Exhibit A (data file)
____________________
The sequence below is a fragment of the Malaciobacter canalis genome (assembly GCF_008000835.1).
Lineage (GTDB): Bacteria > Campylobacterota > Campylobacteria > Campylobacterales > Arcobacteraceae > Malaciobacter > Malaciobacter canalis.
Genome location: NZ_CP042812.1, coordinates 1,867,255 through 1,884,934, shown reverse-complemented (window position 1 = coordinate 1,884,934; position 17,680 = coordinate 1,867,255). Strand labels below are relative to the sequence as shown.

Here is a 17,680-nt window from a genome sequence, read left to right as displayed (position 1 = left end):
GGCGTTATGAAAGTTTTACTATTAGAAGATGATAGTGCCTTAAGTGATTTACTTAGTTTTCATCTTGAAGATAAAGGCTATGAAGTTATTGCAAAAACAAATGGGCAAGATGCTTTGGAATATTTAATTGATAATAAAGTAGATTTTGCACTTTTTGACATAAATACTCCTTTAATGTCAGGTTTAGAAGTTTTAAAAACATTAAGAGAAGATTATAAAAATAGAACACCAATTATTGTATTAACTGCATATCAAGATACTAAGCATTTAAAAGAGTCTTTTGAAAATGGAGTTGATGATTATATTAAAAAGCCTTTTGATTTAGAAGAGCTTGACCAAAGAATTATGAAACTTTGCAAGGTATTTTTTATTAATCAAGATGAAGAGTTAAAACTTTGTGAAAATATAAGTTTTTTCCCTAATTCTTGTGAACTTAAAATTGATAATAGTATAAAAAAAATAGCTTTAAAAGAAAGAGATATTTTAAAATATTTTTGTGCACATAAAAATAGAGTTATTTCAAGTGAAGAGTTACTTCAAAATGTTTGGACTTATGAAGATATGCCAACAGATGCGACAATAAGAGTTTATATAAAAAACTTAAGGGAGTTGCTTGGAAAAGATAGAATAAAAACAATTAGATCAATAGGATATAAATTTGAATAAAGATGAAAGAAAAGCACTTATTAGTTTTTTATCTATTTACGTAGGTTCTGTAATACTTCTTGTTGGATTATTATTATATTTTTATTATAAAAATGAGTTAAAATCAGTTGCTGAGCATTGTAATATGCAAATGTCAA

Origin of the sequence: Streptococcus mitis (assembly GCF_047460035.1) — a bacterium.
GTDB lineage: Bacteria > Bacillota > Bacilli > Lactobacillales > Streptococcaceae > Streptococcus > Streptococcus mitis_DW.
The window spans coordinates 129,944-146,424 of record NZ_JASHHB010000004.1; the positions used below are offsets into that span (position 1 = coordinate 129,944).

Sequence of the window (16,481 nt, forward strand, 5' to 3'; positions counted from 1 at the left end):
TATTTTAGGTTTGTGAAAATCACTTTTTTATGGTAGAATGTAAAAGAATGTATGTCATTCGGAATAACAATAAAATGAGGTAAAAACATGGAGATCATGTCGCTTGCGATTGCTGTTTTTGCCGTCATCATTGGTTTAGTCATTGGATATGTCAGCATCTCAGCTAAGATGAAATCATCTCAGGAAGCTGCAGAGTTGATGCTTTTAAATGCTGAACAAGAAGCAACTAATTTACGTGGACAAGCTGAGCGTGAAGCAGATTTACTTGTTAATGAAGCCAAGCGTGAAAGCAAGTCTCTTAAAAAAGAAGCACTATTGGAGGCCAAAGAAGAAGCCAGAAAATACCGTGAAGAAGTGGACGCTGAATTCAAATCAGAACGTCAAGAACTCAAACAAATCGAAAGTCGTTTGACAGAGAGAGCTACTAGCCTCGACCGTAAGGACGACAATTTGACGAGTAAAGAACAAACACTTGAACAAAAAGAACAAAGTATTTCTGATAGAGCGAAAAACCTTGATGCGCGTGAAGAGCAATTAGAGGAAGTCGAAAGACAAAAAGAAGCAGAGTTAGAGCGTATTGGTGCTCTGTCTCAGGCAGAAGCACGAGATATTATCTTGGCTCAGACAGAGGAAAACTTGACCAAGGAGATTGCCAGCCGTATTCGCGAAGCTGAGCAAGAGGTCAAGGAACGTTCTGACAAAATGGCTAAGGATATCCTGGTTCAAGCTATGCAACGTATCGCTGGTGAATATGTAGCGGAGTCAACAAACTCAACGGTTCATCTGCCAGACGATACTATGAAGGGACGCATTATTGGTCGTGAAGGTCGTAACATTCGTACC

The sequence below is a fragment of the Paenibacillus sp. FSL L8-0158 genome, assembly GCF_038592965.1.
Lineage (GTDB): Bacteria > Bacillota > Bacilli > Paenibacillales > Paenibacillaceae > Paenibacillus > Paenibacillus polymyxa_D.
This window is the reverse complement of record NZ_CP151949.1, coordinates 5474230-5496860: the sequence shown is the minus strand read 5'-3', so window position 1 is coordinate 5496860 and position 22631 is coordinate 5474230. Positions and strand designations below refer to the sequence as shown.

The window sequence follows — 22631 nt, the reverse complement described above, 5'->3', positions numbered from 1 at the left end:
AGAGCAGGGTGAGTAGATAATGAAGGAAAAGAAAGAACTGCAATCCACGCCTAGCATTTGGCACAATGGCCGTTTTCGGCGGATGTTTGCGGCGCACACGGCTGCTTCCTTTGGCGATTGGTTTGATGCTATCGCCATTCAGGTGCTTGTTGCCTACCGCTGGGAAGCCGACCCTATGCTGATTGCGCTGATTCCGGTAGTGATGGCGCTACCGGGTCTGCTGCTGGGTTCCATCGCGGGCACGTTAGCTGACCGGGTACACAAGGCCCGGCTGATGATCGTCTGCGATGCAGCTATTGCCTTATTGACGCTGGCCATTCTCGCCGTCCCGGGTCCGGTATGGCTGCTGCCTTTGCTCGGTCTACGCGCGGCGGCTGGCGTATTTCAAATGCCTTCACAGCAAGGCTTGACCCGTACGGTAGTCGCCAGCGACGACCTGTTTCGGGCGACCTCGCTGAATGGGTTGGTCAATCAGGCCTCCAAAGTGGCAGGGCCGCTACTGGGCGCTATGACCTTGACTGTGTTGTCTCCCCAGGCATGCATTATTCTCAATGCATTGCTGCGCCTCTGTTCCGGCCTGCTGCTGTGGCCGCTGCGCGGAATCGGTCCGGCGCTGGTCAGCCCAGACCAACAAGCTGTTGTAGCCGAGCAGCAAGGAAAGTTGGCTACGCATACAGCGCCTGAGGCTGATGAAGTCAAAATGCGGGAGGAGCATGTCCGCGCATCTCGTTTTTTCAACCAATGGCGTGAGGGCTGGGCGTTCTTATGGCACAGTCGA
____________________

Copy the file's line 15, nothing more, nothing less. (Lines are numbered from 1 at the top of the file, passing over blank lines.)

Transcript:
AGAGCAGGGTGAGTAGATAATGAAGGAAAAGAAAGAACTGCAATCCACGCCTAGCATTTGGCACAATGGCCGTTTTCGGCGGATGTTTGCGGCGCACACGGCTGCTTCCTTTGGCGATTGGTTTGATGCTATCGCCATTCAGGTGCTTGTTGCCTACCGCTGGGAAGCCGACCCTATGCTGATTGCGCTGATTCCGGTAGTGATGGCGCTACCGGGTCTGCTGCTGGGTTCCATCGCGGGCACGTTAGCTGACCGGGTACACAAGGCCCGGCTGATGATCGTCTGCGATGCAGCTATTGCCTTATTGACGCTGGCCATTCTCGCCGTCCCGGGTCCGGTATGGCTGCTGCCTTTGCTCGGTCTACGCGCGGCGGCTGGCGTATTTCAAATGCCTTCACAGCAAGGCTTGACCCGTACGGTAGTCGCCAGCGACGACCTGTTTCGGGCGACCTCGCTGAATGGGTTGGTCAATCAGGCCTCCAAAGTGGCAGGGCCGCTACTGGGCGCTATGACCTTGACTGTGTTGTCTCCCCAGGCATGCATTATTCTCAATGCATTGCTGCGCCTCTGTTCCGGCCTGCTGCTGTGGCCGCTGCGCGGAATCGGTCCGGCGCTGGTCAGCCCAGACCAACAAGCTGTTGTAGCCGAGCAGCAAGGAAAGTTGGCTACGCATACAGCGCCTGAGGCTGATGAAGTCAAAATGCGGGAGGAGCATGTCCGCGCATCTCGTTTTTTCAACCAATGGCGTGAGGGCTGGGCGTTCTTATGGCACAGTCGA